Jumia's warehouse in Nairobi, Kenya. © Jumia
Jumia's warehouse in Nairobi, Kenya. © Jumia

Divided opinion over the ‘Amazon of Africa’

15 August 2019

The e-commerce group Jumia, which in April this year became the first African tech startup to be listed on the New York Stock Exchange, appears to have admirers and detractors in equal measure.

Those who subscribe to the ‘Africa rising’ narrative have hailed Jumia, founded in 2012 and now valued at around $1bn, as the star of the continent’s dynamic e-commerce sector.

It is dubbed the 'Amazon of Africa' yet pessimists have pointed to the fact that the company’s collective losses amount to around $1bn and it suffered negative cash flows last year. 

But the Amazon comparison is not without merit. Jumia has 4.3m active users across Africa and co-founder Sacha Poignonnec makes no bones about the fact that his strategy is similar to that of Amazon chief executive Jeff Bezos. 

In essence, he wants the business to grow now – both in terms of numbers of users and the range of products and services it sells – so it can make bigger profits further down the line.

In one respect the strategy seems to be working: in the first quarter of 2019, the gross merchandise volume on its platform grew by 58% and revenues more than doubled from the same period in 2018.

Jumia lost $195.2m on revenue of $149.6m in 2018. To build scale – and make the business more robust – the company has diversified from traditional e-commerce into travel, events, cinema tickets, food delivery, payments systems and microloans. With business in 14 countries, it is the only pan-African group of its kind.

The roll call of its past and present investors is impressive: Rocket Internet, the German internet start-up company; Mastercard; drinks group Pernod Ricard; insurer AXA; Goldman Sachs; and the British government through CDC, its development finance arm.

There is plenty of scope for Jumia to grow organically. Poignonnec estimates that there are 400m internet users in Africa and he insists that the real challenge is changing consumers’ shopping preferences. “The barriers to the usage of e-commerce are about the knowledge of how to use it, quality of product and being able to check if the products are genuine. It’s not about infrastructure, internet access or logistics, it’s more about getting the habit,” he said.

Jumia faces some particular challenges. Like many e-commerce companies in developing economies, its marketing strategy is based on payment on delivery. Juliet Anammah, CEO of Jumia Nigeria (which accounts for about a quarter of the business) commented: “If you have those kind of mental barriers, one way to break them is to say you’re not sure, fine, use cash on delivery – and when the things come to you, you decide if you want it.”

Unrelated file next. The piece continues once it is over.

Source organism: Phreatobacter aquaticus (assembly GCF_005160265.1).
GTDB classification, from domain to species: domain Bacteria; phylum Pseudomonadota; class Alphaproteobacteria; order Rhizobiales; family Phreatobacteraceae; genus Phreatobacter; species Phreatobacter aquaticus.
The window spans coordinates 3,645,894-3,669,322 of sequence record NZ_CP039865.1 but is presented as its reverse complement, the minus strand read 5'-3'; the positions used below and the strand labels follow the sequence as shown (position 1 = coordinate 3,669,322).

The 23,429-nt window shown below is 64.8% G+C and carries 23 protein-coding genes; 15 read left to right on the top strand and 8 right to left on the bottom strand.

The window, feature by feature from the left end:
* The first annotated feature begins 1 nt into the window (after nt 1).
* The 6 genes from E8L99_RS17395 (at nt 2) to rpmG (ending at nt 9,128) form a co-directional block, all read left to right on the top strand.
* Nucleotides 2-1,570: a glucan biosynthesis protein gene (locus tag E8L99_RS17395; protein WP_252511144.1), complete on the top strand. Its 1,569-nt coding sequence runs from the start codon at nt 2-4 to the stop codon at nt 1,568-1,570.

The ‘Amazon of Africa’ tag has proved controversial in the continent’s business community. Jumia was founded by two French former McKinsey associates, Poignonnec and Jeremy Hodara, and the Quartz website has noted that it is “incorporated in Germany, has its headquarters in Dubai, with its central tech team based in Portugal and its shares listed in New York.”

Nigerian tech investor Victor Asemota said: “My standard for saying a start-up is African is simple: the idea originates from Africa and it was founded by an African.”

Yet cross-border structures are quite common in the African tech sector and Jumia’s leaders argue is that it is African because that is where it does business. As Poignonnec remarked in a recent interview: “The only reason for Jumia to exist is to bring value to African consumers. It’s really very simple.”

The irony about the debate over Jumia’s identity is that its fortunes will, ultimately, depend more on Africa’s economic progress than the intelligence of its strategy, the patience of its investors or the quality of its managers.

In terms of the potential for growth, more than 700m people live in the 14 countries the company operates in – and the population is growing faster than almost anywhere else in the world. Many governments are implementing long overdue economic reforms and China, through its One Belt One Road initiative, is paying much of the bill to modernise the continent’s infrastructure.

However, in Jumia’s core market of Nigeria, 87m people live in extreme poverty, more than any other country in the world. And in Sub-Saharan Africa GDP grew by little more than 3% last year. 

Nonetheless, Jumia predicts that African e-commerce will generate revenues of US$29bn by 2022 and that 1.1bn Africans will be categorised as middle class by 2050.

The multi-billion dollar question is: can it keep growing revenues faster than it grows costs? Only time will tell.

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